Barbed Wire Between Us: A story of love and war
Random House, $29.95,
Last of the Whalers: Charlie Heberley’s Story
Cape Catley, $29.95,
In Search of Elisa Marchetti: A Writer’s Search for Her Italian Family
Charles and Annie Aller and Their Six Daughters
Susan Price and Robin Allardyce
Gondwanaland Press, $33.95,
Life writing includes memoir, autobiography, family history, oral history and (sometimes) biography. For me, such writing is a sort of compulsion. Not only have I read a lot of it, but last year I began to write a memoir. As a result, I know that I read this writing for possibility, for something more than the story. I am curious about how the story works or doesn’t, what it’s about, what it means, whether I believe the story the writer/speaker insists on telling.
There’s a trick here. When you write a life, in any form, you are insisting on a particular version of a story that is almost always open to dispute (from family, friends, history, other versions). As a consequence, the writer/teller is almost always, consciously or not, endeavouring to make an argument, to create a character, to clear a name, to expose an injustice, to insist that a particular life – the one being told – is an important life, and that the story is not just authentic, but true. It’s a sort of weird conspiracy, but, like all stories, life stories often tell us more than they mean to. The following books are all life writing and share, to varying degrees, a connection with New Zealand. The first two fit uneasily into the category of biography: they are really oral history.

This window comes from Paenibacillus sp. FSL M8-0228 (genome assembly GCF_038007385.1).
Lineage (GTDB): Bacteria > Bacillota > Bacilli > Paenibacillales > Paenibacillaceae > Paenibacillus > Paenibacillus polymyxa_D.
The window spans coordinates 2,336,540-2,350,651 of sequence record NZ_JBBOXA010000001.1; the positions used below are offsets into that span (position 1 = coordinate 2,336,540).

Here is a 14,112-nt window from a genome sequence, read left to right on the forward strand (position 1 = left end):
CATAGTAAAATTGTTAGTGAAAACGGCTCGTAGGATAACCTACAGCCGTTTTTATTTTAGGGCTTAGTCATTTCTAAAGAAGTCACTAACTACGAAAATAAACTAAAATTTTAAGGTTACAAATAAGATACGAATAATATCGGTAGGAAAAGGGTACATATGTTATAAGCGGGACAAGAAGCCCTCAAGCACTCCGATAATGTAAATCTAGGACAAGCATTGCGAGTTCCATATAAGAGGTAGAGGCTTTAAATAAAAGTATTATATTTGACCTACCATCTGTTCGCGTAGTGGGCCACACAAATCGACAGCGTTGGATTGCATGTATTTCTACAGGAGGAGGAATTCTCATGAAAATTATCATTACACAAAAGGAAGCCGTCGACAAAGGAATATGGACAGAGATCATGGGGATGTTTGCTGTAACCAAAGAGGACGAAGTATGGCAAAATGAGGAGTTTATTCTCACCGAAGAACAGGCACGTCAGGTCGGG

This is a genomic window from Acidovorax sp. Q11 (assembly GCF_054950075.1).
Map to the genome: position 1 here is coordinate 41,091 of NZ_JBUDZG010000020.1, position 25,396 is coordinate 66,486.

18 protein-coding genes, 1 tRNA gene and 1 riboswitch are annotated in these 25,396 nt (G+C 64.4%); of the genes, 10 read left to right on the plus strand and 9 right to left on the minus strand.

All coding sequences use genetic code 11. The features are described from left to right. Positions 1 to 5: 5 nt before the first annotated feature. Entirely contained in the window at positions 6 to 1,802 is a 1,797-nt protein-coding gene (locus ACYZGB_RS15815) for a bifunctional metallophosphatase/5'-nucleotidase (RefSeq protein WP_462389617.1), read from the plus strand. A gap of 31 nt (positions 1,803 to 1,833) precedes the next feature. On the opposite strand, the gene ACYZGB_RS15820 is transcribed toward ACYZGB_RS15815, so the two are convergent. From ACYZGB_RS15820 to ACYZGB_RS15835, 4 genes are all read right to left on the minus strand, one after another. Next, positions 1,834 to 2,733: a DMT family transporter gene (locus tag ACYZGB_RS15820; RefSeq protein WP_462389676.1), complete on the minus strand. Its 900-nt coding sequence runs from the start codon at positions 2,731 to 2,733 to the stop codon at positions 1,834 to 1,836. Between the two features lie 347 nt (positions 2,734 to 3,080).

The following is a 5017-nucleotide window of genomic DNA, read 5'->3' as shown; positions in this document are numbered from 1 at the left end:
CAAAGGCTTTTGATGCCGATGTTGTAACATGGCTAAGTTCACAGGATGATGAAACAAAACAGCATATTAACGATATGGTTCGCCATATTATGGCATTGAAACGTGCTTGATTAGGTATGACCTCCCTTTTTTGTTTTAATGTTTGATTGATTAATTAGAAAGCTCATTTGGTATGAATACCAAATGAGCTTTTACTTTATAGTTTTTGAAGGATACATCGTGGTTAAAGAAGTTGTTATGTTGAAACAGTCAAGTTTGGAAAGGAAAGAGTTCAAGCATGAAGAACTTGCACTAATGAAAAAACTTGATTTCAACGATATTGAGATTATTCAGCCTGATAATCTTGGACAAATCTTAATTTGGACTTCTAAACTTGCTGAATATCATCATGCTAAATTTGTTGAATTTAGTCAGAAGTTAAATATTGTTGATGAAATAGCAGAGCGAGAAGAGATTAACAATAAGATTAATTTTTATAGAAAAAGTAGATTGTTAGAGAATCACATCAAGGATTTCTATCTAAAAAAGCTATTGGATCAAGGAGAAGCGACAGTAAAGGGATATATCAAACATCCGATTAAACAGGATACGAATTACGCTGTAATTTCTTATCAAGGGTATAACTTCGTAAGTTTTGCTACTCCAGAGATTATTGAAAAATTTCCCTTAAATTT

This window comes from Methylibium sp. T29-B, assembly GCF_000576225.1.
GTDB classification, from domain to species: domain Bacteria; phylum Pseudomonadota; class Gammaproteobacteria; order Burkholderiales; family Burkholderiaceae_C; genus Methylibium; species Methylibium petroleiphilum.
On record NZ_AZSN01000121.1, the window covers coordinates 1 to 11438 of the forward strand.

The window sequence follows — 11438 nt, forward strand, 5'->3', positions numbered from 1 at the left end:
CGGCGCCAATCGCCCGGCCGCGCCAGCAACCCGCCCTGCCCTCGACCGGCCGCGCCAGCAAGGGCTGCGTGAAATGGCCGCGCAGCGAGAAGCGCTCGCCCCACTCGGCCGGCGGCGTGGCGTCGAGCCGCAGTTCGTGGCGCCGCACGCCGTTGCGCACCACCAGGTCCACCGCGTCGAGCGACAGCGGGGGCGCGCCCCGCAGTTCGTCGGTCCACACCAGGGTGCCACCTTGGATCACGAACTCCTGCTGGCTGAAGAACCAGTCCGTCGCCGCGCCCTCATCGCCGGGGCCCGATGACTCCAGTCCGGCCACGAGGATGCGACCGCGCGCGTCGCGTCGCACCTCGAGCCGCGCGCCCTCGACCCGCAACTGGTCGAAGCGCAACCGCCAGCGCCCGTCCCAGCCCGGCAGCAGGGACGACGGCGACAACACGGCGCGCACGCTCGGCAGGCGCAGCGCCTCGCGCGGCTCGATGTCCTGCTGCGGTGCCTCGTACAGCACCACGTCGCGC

As its title suggests, Derek Round’s Barbed Wire Between Us: A story of love and war is intended as a war narrative. It tells the story of two British citizens (and young lovers), Kenelm Digby and Mutal Fielder, who were interned in Japanese work camps. Round explains that the book is based on a series of taped interviews and, with the exception of the introduction and epilogue, Barbed Wire Between Us presents their stories in the first person.
It’s a good story. Dibgy and Fielder were both living in Asia, he in Sarawak and she in Hong Kong. They became engaged in Singapore in 1941 and then didn’t see each other again for three and half years. They survived, returned to England and to Asia before finally settling in New Zealand. With the exception of the brief biographical introductions, their story takes place in Sarawak, Hong Kong and the internment camps. I would say that theirs is a story about colonial consequence – but that is not, I suspect, how they would see it.
Digby was working in Sarawak as a legal advisor, helping to draft the country’s constitution. Fielder was a young woman living in Hong Kong, her father a banker. Digby debated at Oxford; Fielder studied dance. When the Japanese invaded, they, like other Europeans (Canadians, Australians etc), were sent to camps. Their accounts of life